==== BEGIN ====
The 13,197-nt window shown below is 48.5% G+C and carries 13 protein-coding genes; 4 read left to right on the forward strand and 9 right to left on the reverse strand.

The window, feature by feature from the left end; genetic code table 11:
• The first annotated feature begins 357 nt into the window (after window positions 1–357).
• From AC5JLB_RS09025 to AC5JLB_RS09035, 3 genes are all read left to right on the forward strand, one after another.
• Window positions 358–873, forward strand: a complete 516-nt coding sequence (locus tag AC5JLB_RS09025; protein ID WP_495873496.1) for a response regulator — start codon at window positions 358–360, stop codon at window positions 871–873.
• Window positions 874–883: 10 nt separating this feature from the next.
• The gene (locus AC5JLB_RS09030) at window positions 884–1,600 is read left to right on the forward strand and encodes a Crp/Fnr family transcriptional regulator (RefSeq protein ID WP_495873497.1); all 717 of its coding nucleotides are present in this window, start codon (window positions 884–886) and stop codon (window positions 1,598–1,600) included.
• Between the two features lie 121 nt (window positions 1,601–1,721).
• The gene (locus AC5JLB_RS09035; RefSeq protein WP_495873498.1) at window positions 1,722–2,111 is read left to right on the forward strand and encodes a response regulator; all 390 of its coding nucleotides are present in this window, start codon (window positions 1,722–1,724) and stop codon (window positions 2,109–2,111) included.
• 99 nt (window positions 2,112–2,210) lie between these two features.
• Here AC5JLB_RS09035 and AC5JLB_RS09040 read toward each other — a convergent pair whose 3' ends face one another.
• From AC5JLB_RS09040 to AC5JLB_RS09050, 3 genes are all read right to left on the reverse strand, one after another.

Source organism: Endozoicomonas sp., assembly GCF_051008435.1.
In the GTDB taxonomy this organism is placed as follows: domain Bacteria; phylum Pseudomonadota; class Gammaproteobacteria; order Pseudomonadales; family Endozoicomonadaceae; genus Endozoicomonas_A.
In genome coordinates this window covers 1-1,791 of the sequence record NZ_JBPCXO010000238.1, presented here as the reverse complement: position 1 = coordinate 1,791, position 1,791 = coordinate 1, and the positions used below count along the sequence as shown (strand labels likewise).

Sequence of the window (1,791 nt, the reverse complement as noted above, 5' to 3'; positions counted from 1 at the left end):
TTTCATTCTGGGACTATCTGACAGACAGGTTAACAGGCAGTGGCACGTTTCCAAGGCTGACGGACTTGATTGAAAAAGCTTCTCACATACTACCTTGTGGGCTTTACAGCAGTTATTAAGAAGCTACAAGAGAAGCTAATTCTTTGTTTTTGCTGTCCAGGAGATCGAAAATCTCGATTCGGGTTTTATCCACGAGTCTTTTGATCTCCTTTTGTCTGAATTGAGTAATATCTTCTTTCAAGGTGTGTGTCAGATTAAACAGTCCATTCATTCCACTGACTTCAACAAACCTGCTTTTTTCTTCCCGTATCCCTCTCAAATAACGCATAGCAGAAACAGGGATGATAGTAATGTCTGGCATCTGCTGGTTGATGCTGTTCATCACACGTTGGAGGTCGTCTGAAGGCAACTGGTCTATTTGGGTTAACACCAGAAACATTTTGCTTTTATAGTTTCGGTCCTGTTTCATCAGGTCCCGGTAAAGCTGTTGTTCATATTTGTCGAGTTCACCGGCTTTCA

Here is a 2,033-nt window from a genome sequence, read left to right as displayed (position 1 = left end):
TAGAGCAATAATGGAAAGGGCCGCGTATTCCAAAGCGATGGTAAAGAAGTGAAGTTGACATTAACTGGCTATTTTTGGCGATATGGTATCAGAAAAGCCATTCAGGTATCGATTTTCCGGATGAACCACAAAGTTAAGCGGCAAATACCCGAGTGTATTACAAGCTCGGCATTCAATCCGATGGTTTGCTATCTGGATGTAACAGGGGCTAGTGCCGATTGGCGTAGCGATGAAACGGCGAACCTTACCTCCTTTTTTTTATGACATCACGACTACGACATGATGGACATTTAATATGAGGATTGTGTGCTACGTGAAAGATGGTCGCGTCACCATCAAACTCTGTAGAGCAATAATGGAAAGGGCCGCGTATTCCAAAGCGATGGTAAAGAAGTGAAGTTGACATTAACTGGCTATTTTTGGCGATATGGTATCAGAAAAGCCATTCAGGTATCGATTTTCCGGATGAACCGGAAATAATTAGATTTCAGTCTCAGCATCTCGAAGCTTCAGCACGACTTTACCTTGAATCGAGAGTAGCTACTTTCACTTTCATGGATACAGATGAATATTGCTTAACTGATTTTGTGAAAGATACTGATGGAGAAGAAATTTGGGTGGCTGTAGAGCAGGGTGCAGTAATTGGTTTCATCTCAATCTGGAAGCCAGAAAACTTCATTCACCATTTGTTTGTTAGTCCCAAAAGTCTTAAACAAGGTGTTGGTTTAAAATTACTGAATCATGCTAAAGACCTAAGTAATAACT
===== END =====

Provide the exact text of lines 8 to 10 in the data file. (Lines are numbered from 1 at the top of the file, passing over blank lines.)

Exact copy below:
• Between the two features lie 121 nt (window positions 1,601–1,721).
• The gene (locus AC5JLB_RS09035; RefSeq protein WP_495873498.1) at window positions 1,722–2,111 is read left to right on the forward strand and encodes a response regulator; all 390 of its coding nucleotides are present in this window, start codon (window positions 1,722–1,724) and stop codon (window positions 2,109–2,111) included.
• 99 nt (window positions 2,112–2,210) lie between these two features.